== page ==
It is exceedingly unlikely, according to industry sources that the Defense Department or intelligence community would accidentally allow a presumably classified aircraft to be photographed openly in broad daylight twice in a row.
If the mysterious triangular aircraft is indeed a classified platform, it is likely that it has been in development and testing for years — possibly more than a decade — before the first photographs were taken earlier this year. In that case, it is highly probable that the aircraft is being integrated with the larger overall U.S. military force structure, which is why the jet has started to be spotted more often.
That being the case, this aircraft would be following a pattern laid out by the Lockheed Martin F-117 Nighthawk during the late 1980s when the Air Force first started to fly it during daylight hours to properly integrate the jet into the its force structure.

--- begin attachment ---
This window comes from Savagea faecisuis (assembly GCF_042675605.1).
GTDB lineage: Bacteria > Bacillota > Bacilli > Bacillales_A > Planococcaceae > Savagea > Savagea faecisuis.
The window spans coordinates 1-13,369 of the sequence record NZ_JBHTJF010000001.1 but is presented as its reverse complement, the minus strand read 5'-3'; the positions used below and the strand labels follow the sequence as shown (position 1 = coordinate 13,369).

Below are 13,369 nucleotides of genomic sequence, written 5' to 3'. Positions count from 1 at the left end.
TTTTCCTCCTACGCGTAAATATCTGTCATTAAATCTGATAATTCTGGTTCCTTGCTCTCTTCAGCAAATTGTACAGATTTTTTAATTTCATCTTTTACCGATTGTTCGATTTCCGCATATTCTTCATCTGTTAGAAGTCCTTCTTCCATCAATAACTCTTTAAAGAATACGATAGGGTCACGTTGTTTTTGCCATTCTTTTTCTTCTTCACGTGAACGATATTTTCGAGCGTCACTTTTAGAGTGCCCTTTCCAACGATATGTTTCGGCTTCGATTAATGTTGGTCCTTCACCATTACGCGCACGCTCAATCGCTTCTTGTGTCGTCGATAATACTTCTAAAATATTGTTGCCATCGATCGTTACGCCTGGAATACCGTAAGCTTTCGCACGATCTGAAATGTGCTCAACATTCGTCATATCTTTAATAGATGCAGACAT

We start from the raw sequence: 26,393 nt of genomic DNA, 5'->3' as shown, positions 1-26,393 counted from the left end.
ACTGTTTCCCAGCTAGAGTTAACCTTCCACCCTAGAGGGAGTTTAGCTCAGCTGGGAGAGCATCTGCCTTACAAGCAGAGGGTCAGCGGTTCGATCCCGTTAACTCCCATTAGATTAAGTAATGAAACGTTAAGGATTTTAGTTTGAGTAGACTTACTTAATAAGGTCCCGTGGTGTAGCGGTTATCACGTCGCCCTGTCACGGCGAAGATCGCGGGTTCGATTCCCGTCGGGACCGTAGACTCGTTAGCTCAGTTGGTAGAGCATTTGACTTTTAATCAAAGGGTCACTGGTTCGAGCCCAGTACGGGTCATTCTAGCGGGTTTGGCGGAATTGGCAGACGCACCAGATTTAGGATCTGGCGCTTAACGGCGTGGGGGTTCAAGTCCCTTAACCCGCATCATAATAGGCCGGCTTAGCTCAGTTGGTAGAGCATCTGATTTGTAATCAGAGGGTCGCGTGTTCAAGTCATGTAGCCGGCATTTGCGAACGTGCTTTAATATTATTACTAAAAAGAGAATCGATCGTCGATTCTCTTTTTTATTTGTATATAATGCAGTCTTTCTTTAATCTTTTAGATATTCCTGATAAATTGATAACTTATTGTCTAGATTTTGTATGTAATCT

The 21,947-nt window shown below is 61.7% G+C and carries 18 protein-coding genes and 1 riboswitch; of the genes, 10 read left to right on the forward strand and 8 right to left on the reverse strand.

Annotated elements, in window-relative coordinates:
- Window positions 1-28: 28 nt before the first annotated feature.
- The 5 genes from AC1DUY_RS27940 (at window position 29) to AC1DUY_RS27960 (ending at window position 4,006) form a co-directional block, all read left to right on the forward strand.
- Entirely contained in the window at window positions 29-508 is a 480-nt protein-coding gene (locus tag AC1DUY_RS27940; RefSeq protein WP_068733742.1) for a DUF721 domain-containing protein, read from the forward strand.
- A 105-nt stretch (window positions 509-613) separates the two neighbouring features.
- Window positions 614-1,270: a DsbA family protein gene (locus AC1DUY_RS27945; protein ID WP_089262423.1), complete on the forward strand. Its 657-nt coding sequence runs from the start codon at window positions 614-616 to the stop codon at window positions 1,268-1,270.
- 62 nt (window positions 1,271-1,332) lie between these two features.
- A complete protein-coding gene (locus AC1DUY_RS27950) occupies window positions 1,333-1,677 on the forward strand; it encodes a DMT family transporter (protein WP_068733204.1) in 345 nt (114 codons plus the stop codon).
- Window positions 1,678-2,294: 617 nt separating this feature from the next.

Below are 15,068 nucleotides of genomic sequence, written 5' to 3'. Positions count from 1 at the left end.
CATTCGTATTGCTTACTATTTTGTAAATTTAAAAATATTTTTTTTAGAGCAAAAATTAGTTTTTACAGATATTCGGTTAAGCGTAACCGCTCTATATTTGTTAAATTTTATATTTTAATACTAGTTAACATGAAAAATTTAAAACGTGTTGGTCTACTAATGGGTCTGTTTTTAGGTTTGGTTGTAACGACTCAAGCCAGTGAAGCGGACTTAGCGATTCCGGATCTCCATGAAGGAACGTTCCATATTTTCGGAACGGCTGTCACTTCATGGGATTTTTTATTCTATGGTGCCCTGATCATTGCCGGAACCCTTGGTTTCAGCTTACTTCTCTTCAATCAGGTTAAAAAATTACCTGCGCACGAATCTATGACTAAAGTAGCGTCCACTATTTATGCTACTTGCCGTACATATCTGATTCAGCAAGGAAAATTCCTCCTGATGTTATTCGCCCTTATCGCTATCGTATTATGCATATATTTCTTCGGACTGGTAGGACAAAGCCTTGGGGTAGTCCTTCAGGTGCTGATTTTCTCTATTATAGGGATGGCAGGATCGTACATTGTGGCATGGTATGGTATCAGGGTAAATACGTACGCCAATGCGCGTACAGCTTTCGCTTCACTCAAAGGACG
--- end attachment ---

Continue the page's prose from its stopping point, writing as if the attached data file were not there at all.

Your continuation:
In the case of the F-117, the service knew it was only a matter of time before the cat was out of the bag.
As such, the Air Force had a statement ready to go for that eventuality. It is possible that the service will release more information when more clear pictures are inevitably taken.
Another recent example, that follows a similar precedent, was when the Air Force disclosed the existence of the Lockheed Martin RQ-170 Sentinel unmanned reconnaissance aircraft after it was photographed repeatedly over Afghanistan.
However, to this day, the most detailed images of that aircraft are from an example that was allegedly captured by Iran during a reconnaissance mission inside that country.